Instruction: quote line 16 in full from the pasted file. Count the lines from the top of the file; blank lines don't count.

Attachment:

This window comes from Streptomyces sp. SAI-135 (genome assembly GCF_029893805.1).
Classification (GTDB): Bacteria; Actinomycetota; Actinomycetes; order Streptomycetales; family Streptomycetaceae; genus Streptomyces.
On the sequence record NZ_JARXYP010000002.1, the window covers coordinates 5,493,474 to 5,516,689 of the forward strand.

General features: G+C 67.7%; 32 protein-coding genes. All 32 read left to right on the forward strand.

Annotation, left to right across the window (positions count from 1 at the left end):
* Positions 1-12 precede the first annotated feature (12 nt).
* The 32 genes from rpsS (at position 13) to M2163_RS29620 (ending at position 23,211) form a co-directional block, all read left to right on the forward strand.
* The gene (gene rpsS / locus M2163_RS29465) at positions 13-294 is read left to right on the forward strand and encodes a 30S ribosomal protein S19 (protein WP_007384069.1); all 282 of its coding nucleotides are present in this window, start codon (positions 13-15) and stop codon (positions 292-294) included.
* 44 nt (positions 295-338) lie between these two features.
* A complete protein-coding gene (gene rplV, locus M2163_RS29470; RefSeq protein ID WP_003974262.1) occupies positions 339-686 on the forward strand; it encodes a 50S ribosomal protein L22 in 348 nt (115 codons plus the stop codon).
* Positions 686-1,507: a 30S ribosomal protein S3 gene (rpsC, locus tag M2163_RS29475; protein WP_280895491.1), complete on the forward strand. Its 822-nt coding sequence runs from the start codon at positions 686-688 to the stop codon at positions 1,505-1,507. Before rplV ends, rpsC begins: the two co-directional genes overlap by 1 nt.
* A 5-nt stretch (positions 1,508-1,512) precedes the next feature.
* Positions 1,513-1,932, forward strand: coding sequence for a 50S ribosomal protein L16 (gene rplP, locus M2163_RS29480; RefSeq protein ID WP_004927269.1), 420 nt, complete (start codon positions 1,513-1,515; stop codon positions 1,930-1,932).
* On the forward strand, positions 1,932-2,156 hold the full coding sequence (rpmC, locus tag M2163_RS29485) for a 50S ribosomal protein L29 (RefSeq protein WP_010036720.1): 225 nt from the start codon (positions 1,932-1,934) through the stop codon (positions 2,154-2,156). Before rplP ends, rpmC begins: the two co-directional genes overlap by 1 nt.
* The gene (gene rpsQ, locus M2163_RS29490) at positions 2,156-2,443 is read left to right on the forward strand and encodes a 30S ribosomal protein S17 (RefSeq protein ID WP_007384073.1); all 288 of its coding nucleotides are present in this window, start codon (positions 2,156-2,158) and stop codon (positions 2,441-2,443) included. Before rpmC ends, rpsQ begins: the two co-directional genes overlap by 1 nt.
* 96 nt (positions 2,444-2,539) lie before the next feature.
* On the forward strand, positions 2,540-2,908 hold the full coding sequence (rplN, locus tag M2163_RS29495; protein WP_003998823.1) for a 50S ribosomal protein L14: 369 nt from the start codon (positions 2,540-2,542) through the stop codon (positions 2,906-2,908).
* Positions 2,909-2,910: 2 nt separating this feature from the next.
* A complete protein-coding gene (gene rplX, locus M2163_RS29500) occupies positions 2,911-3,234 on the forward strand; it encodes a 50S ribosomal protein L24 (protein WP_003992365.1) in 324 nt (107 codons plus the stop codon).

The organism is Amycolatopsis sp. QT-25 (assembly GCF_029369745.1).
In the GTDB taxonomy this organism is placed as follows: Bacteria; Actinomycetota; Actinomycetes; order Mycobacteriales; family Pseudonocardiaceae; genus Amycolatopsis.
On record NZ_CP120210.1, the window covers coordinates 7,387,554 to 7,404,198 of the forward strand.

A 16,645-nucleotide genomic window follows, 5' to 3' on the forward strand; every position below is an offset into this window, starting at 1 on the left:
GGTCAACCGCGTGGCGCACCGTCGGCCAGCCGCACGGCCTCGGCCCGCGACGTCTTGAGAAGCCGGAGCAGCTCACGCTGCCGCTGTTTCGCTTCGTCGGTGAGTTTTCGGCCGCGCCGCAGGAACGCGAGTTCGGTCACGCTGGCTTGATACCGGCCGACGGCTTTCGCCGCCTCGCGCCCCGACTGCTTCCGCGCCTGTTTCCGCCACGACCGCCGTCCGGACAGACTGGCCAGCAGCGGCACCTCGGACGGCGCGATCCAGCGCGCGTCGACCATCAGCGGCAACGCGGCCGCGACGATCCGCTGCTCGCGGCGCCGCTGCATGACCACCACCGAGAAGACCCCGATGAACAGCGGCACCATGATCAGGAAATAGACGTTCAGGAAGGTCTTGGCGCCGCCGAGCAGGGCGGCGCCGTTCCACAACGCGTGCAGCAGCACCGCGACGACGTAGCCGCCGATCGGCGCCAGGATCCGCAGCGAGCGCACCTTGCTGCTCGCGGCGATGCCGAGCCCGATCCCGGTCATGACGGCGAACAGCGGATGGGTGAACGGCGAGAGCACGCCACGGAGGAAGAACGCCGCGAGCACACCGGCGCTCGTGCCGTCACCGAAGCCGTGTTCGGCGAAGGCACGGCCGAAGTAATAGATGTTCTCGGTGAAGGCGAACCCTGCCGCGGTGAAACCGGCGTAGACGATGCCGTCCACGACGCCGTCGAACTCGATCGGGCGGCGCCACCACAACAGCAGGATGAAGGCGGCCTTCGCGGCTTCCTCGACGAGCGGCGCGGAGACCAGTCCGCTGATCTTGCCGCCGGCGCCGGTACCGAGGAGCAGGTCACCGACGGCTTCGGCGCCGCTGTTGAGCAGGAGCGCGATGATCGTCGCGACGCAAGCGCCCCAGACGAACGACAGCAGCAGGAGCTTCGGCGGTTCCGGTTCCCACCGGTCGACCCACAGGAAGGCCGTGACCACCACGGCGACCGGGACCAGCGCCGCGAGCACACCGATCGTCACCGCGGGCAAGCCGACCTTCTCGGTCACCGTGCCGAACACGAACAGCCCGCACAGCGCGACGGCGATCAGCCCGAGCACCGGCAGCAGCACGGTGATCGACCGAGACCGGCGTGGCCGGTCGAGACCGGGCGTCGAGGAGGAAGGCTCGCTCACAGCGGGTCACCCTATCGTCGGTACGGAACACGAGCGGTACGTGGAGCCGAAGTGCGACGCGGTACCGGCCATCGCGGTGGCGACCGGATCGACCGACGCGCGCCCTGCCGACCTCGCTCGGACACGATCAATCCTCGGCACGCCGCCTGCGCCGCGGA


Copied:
* 96 nt (positions 2,444-2,539) lie before the next feature.